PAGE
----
Before a blood test result may be admitted by your trial judge into evidence against you, the prosecutor must be able to cross several "hurdles" that your defense lawyer may raise. At each point in the prosecutor's offer of proof that the blood test was properly collected, stored, refrigerated and tracked (as it goes in and out of the laboratory's refrigeration units), your defense attorney will be challenging the completeness of the State's record-keeping and the scientific propriety of each step.
The proper taking of blood
For blood alcohol tests (as opposed to blood tests for drugs), it is essential that the blood be drawn in a correct manner, using a brownish-red colored solution (Betadine) or white (Hibaclens) soap rather than an alcohol pad or swab. If alcohol is used to prepare your skin before the needle insertion, then this may artificially raise the alcohol content in the sample due to contamination by the alcohol on the surface of your skin. The additive effect from such an alcohol-based swab has been reported to be as high as 0.16%.
Next, the receptacle in which a "legal" blood alcohol must be collected and held is a grey-top tube. These tubes are most often "Vacutainers(R)," a product manufactured by Becton-Dickinson. The color of the top (the rubber stopper) is very important in this blood collection process.
Blood must be tested quickly
Red-stopper tubes are also used by hospitals (for many of their testing procedures) for a determination of your blood alcohol level, and also for some drug screens. However, because these tubes have no chemicals added as preservatives or anti-coagulants, any tests must be run on the blood samples in these tubes within a few hours due to the fact that the blood will clot and otherwise become putrid and decompose very quickly. As mentioned in the previous section, when blood putrefies, it decomposes into a variety of by-products. One of these by-products generated is the production of ethanol (alcohol). This alcohol is indistinguishable from any alcohol (ethanol) that you drink.
Red tubes must be used
One of the differences in a grey-top tube is that these vials contain one of several powdered or liquid preservatives. Scientists call these chemicals, as a category, "bacteriastats." A properly mixed vial of your blood and these bacteriastats will be "stable" for several days or even weeks, especially if properly refrigerated.
Procedures for testing blood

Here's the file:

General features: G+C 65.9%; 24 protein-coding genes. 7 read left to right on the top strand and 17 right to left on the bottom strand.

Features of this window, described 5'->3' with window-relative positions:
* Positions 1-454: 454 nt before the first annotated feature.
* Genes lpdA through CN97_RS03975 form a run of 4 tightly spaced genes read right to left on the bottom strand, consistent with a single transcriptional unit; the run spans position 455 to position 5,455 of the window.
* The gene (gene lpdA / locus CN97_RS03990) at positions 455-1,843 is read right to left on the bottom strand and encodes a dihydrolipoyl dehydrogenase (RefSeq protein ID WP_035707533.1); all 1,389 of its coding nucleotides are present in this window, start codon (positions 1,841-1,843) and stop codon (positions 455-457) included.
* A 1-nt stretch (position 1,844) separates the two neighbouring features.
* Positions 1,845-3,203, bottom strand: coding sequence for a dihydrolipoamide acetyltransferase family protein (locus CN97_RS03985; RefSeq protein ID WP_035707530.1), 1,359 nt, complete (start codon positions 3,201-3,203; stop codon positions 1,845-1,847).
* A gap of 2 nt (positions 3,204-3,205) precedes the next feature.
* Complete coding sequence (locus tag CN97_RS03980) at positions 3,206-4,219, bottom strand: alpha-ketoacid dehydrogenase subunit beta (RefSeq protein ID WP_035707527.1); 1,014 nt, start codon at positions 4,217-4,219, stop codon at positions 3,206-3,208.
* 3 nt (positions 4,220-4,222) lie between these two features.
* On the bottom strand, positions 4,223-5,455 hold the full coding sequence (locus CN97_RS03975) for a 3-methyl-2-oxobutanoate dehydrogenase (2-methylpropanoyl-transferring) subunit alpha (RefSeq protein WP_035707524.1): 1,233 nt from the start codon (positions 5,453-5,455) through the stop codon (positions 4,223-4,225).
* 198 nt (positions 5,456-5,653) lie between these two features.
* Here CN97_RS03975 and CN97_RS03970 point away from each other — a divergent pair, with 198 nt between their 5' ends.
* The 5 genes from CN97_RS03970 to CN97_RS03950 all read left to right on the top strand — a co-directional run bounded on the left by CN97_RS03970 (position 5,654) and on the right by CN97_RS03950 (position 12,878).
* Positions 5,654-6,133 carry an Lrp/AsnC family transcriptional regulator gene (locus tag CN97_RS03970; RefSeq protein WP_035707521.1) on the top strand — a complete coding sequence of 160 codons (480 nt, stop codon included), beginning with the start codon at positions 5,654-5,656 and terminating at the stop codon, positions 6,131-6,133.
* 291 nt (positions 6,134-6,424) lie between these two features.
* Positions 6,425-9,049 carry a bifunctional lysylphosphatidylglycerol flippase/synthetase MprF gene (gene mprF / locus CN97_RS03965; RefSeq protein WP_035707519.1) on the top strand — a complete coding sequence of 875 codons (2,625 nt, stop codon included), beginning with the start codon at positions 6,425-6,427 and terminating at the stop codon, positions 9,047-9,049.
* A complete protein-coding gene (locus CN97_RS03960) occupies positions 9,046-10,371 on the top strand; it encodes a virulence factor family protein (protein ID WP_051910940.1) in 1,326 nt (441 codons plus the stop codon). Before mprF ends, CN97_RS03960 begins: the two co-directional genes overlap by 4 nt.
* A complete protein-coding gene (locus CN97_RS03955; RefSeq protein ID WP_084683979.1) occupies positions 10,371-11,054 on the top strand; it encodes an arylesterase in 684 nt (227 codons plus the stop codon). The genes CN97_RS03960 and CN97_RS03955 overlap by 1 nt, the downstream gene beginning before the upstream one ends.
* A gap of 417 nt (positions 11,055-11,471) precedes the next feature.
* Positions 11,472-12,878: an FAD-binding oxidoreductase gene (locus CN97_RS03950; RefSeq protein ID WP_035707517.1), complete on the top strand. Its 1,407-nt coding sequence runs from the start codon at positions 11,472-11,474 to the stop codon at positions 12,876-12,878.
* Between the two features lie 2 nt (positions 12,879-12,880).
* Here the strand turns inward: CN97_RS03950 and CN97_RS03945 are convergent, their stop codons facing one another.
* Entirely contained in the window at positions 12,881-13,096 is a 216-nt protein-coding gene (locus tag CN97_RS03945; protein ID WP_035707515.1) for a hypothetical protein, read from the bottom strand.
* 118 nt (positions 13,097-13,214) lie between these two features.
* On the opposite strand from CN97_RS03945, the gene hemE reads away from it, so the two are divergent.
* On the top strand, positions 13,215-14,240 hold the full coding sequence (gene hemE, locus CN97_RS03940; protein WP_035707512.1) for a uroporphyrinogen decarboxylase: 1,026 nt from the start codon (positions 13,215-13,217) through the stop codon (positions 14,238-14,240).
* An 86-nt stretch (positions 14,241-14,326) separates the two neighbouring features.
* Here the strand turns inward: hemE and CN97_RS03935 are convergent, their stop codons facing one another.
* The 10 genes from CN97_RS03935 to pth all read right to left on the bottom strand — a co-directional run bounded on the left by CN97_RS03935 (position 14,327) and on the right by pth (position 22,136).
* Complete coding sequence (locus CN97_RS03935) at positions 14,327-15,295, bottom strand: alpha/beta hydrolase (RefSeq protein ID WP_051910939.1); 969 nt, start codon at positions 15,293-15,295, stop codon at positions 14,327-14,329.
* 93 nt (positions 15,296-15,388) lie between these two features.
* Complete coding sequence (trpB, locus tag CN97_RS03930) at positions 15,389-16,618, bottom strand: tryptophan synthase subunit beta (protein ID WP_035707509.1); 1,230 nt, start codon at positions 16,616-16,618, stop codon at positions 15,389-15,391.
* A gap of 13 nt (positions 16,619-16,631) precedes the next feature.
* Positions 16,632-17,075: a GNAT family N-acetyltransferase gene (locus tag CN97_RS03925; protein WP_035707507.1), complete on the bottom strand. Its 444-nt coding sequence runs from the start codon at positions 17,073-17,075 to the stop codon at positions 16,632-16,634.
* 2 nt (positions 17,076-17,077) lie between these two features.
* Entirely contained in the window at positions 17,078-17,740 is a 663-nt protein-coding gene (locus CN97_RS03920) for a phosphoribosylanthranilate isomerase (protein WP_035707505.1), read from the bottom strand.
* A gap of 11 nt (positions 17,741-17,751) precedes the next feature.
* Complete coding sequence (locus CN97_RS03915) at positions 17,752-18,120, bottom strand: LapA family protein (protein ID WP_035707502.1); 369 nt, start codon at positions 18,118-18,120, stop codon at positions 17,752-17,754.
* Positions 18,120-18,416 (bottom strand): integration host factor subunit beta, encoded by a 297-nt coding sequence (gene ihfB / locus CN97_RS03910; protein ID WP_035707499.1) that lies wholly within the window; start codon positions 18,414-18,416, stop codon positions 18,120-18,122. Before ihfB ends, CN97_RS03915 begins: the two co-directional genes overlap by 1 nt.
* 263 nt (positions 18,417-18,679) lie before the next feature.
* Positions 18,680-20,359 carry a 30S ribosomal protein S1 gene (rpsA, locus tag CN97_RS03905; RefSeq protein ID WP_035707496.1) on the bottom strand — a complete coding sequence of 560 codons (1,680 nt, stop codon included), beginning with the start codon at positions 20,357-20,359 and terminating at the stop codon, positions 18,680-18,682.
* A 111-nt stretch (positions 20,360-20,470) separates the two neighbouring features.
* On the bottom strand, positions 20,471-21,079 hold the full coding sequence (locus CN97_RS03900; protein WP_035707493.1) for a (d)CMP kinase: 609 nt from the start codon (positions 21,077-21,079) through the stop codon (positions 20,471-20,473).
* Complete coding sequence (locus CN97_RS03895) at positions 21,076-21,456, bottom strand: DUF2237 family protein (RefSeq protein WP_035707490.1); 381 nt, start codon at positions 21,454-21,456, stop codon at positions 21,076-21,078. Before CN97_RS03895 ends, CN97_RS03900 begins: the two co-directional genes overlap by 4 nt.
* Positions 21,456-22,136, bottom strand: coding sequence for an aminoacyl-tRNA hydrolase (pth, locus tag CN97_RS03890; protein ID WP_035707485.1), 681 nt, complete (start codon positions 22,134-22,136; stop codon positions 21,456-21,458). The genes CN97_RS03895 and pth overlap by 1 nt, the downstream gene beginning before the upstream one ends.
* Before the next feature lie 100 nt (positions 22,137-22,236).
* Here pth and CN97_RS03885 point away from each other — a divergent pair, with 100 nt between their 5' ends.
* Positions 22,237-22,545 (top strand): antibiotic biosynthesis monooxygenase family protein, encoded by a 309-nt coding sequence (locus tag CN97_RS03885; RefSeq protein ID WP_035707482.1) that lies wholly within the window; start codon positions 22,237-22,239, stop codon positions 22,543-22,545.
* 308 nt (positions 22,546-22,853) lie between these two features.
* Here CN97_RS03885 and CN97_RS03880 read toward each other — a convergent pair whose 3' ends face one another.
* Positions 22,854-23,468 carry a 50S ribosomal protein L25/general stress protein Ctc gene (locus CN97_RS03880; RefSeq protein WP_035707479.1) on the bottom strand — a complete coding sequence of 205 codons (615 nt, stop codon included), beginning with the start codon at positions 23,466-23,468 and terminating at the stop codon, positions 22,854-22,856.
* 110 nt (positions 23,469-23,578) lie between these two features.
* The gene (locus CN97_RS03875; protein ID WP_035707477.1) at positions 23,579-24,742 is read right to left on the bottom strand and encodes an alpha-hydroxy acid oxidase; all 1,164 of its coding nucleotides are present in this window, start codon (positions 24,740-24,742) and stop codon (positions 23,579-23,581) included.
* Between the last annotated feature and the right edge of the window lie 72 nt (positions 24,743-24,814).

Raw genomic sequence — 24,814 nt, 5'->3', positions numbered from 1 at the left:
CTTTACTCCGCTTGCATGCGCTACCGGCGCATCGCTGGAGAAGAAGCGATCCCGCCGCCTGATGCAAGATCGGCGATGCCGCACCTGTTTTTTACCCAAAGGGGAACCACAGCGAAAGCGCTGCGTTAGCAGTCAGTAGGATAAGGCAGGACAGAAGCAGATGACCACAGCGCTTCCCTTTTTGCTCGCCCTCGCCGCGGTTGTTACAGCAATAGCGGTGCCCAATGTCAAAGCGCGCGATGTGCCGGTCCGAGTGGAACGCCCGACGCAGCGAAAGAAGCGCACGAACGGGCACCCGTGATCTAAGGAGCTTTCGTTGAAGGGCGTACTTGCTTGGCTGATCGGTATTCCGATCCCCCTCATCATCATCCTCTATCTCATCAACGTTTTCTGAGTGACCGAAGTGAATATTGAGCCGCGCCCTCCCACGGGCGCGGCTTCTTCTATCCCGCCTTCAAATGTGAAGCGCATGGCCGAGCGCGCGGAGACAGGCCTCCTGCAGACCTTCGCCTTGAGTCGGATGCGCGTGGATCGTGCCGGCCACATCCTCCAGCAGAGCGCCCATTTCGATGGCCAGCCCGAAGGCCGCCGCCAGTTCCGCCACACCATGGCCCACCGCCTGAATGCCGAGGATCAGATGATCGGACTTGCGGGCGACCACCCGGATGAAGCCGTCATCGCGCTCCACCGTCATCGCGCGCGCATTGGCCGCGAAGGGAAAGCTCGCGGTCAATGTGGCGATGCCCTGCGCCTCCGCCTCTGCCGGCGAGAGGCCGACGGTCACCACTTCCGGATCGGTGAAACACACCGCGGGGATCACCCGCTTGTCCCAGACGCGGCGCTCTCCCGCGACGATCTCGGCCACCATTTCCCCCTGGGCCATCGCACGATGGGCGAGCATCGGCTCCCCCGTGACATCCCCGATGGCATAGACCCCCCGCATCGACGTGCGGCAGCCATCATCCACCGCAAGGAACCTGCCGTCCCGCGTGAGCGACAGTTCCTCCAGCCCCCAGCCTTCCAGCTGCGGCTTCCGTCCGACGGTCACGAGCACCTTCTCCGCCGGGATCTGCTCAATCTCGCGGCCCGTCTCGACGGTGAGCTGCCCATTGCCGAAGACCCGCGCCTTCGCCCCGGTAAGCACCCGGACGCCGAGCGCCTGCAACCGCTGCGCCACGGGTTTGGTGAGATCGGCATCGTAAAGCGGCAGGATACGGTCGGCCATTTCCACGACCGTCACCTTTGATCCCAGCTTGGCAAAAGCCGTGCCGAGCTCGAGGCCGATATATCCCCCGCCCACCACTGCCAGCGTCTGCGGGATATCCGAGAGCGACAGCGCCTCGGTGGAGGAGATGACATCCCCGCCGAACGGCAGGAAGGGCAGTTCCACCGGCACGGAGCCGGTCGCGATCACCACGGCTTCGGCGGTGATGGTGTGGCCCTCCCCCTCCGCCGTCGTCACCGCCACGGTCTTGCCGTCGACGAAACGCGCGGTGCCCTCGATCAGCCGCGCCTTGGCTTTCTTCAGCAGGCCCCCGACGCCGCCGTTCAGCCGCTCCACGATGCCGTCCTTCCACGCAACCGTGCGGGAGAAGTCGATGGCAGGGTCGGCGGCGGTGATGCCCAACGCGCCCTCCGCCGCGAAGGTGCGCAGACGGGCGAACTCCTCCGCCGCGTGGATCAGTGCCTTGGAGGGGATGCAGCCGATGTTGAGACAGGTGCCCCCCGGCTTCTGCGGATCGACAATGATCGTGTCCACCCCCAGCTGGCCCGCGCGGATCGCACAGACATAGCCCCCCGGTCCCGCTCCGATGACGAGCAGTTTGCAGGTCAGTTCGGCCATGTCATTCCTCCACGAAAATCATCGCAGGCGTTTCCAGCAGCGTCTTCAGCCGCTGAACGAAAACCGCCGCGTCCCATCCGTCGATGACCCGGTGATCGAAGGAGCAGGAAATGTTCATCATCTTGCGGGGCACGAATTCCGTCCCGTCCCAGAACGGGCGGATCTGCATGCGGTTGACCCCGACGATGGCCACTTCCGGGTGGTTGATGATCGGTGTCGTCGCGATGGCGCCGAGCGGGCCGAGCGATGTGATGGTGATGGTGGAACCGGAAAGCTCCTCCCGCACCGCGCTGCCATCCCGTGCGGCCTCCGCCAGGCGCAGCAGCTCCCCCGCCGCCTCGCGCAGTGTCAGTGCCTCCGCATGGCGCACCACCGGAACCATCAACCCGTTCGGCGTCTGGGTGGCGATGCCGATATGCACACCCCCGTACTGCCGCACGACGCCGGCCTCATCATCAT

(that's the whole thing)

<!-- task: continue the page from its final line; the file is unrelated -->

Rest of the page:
Whoever draws (collects) your blood must gently invert the tube to mix this preservative with your blood immediately after drawing it. This is typically done by gently inverting and rocking the grey-topped tube 12 to 15 times to assure dissemination of the powder or liquid throughout your blood. Incomplete mixing of all of the powdered or liquid preservative can lead to putrefaction and decomposition. Shaking the tube too vigorously can cause the structural components of the blood cells to break down. Such "breaking open" of the cell structures can lead to flawed results when the sample is analyzed.
Wrong tube as a defense
Another defense your attorney may raise deals with using the incorrect type (colored stopper) of tube. Most state crime labs mandate the color of the stopper in the test tube so that decomposition of samples that sit in the lab for a long time is minimized due to being mixed with powdered or liquid chemicals designed to retard bacterial growth. Your DUI-DWI defense attorney will know what your state's regulations or rules mandate for the blood collection vial's stopper color.
Wrongly performed blood procedures as a defense
If the blood was not inverted correctly so as to mix with the preservative and anti-coagulant, then any results can be challenged by your defense attorney. The attorney will use cross-examination of the prosecutor's witnesses to start creating "reasonable doubt." Then, expert witnesses may be called to testify on your behalf to show how the flawed handling of the blood likely could result in a falsely elevated blood alcohol reading. If the tests are not scientifically credible, then the alleged alcohol reading should not be used against you at trial. [See more ideas from the checklist contained in Appendix I.]
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